A blood pressure medicine called clonidine
Gabapentin, a seizure drug that also helps reduce hot flashes
Get plenty of calcium and vitamin D in food or supplements.
Exercise and relaxation techniques:
Get plenty of exercise.
Do Kegel exercises every day. They strengthen the muscles of your vagina and pelvis.
Practice slow, deep breathing whenever a hot flash starts to come on. Try taking 6 breaths a minute.
Try yoga, tai chi, or meditation.
Dress lightly and in layers.
Keep having sex.
Use water-based lubricants or a vaginal moisturizer during sex.
See an acupuncture specialist.
Some women have vaginal bleeding after menopause. This is often nothing to worry about. However, you should tell your provider if this occurs. It may be an early sign of other health problems, including cancer.
Decreased estrogen levels have been linked with some long-term effects, including:
Changes in cholesterol levels and greater risk of heart disease
When to Contact a Medical Professional
Call your provider if:
You are spotting blood between periods
You have had 12 consecutive months with no period and vaginal bleeding or spotting begins again suddenly (even a small amount of bleeding)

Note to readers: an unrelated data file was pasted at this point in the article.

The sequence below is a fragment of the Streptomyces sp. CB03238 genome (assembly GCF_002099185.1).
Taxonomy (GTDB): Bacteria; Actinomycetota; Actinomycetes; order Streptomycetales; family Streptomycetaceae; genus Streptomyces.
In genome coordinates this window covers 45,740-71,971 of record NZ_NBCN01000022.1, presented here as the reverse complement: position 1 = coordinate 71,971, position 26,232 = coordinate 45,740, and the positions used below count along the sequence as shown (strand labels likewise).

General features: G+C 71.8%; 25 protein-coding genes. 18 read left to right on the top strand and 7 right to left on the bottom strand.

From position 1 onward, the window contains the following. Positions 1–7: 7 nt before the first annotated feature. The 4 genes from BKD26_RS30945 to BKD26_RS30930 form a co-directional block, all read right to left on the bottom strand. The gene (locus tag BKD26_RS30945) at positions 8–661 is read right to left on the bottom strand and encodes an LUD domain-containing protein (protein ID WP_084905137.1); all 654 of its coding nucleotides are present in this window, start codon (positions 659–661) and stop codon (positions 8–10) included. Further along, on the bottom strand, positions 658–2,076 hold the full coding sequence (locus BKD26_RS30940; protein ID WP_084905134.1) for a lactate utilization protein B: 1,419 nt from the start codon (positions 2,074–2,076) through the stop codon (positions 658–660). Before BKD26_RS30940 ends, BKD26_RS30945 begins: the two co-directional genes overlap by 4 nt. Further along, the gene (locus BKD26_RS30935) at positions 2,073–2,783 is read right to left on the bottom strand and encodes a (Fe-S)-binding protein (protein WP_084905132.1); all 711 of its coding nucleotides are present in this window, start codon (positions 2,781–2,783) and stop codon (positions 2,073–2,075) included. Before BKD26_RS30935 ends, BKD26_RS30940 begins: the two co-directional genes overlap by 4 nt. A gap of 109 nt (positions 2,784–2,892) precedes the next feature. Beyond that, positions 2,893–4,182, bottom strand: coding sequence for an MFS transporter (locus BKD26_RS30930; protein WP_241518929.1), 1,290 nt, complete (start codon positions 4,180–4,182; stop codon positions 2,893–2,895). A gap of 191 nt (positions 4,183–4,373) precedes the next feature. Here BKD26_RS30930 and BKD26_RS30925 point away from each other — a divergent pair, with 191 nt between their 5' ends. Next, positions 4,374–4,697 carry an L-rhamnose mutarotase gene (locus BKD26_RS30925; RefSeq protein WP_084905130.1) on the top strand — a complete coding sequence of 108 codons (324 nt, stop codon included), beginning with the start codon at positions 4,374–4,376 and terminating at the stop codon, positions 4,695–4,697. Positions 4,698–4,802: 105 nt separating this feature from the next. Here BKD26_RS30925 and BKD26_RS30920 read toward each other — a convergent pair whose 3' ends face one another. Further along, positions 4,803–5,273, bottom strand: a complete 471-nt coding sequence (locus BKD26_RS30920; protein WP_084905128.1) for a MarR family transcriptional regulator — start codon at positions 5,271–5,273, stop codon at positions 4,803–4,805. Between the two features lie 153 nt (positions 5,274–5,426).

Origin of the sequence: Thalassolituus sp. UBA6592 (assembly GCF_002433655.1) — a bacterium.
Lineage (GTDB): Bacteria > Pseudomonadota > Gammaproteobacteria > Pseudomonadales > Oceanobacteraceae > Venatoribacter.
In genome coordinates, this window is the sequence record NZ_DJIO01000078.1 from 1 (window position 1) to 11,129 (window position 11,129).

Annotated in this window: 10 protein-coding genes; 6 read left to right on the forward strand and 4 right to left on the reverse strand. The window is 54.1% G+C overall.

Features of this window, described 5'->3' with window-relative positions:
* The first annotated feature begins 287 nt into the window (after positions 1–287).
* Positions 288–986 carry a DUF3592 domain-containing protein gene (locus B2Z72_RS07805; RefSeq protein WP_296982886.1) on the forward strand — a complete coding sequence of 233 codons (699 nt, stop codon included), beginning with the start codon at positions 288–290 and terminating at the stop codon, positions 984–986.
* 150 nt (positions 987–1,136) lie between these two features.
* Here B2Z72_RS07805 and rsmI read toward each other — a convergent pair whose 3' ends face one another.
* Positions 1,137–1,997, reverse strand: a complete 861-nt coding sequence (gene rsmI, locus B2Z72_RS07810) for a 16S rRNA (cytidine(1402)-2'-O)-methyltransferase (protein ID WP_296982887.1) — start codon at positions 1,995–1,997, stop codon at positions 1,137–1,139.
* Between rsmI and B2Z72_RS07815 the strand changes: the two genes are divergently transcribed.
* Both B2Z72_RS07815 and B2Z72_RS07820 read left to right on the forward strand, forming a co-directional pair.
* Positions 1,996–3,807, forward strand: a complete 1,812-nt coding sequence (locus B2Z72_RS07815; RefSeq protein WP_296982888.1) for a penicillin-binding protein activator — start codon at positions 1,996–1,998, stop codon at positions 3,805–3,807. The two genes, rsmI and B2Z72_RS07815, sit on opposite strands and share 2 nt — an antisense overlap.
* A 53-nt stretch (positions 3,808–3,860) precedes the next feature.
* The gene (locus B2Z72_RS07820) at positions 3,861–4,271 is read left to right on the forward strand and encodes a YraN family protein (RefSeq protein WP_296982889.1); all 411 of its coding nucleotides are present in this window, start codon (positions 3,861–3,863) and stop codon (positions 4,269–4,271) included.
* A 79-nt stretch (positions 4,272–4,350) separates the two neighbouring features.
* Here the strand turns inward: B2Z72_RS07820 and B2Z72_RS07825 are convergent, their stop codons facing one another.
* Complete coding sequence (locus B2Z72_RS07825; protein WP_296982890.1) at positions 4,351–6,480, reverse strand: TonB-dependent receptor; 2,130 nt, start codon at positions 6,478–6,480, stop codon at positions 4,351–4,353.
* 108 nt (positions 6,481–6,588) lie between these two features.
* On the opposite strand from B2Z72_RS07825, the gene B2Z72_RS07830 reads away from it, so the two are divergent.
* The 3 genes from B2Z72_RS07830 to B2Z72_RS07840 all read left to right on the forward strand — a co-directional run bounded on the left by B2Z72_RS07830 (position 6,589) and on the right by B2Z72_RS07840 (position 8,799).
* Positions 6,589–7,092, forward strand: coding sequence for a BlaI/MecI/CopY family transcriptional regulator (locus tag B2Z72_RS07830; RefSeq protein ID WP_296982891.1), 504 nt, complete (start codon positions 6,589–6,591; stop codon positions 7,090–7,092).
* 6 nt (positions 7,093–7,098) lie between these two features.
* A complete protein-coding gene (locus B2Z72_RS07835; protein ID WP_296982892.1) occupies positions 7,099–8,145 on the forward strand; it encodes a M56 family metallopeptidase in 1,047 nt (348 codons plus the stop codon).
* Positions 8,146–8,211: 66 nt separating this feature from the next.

Menopause is a natural part of a woman's development. It does not need to be prevented. You can reduce your risk of long-term problems such as osteoporosis and heart disease by taking the following steps:
Control your blood pressure, cholesterol, and other risk factors for heart disease.
DO NOT smoke. Cigarette use can cause early menopause.
Get regular exercise. Resistance exercises help strengthen your bones and improve your balance.
Talk to your provider about medicines that can help stop further bone weakening if you show early signs of bone loss or have a strong family history of osteoporosis.
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Daniel N. Sacks MD, FACOG, Obstetrics & Gynecology in Private Practice, West Palm Beach, FL. Review Provided by VeriMed Healthcare Network. Also reviewed by David Zieve, MD, MHA, Isla Ogilvie, PhD, and the A.D.A.M. Editorial team.